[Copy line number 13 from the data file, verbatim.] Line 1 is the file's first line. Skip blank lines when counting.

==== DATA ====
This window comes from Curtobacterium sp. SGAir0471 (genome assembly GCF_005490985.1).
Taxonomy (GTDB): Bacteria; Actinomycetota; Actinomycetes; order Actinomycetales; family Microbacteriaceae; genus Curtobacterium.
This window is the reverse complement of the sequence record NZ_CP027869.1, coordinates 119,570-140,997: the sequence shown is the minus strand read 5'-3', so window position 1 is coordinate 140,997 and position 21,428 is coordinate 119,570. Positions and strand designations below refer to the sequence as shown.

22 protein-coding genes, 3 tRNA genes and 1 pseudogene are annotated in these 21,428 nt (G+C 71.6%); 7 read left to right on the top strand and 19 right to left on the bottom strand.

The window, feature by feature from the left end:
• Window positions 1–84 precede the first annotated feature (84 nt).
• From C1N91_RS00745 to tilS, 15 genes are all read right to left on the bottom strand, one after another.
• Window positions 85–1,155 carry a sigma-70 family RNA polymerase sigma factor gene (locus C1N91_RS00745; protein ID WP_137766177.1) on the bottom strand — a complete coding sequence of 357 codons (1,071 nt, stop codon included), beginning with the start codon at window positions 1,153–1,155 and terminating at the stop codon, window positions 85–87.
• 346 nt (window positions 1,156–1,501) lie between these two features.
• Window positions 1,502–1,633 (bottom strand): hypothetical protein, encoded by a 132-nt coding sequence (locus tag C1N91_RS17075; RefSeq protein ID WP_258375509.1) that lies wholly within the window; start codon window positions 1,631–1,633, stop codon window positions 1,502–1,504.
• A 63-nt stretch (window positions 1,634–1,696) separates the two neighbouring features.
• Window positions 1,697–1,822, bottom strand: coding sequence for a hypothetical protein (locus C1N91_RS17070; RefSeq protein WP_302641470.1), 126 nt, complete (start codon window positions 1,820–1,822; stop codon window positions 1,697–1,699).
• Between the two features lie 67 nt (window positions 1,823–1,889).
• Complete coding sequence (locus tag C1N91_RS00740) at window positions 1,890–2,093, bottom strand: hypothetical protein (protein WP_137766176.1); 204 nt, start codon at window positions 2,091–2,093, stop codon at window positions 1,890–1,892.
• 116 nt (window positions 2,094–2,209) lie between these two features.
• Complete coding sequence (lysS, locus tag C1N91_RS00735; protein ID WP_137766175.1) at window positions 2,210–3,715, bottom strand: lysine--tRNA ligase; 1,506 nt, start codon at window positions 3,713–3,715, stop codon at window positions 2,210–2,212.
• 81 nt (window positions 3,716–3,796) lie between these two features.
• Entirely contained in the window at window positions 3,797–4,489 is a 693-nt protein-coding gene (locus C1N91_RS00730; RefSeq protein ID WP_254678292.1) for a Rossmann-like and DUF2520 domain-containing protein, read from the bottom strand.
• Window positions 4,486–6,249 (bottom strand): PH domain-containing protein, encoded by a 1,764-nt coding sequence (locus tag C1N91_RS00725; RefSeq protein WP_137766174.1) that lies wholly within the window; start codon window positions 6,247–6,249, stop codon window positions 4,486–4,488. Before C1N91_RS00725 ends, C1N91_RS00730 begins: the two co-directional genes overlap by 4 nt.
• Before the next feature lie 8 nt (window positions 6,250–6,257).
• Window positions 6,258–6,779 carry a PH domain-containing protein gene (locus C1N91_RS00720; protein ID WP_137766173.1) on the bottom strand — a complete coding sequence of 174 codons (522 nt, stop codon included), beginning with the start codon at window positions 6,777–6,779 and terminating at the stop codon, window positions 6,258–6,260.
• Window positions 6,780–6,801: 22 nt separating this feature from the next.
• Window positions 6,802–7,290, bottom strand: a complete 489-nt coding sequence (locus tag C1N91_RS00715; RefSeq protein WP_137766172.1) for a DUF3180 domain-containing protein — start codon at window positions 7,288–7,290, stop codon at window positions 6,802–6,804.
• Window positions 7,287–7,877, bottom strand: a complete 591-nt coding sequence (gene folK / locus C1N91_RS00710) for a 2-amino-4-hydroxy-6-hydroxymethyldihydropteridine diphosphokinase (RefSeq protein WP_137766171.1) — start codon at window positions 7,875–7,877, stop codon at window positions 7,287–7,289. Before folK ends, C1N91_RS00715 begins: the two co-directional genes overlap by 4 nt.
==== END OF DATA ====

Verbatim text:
• Between the two features lie 67 nt (window positions 1,823–1,889).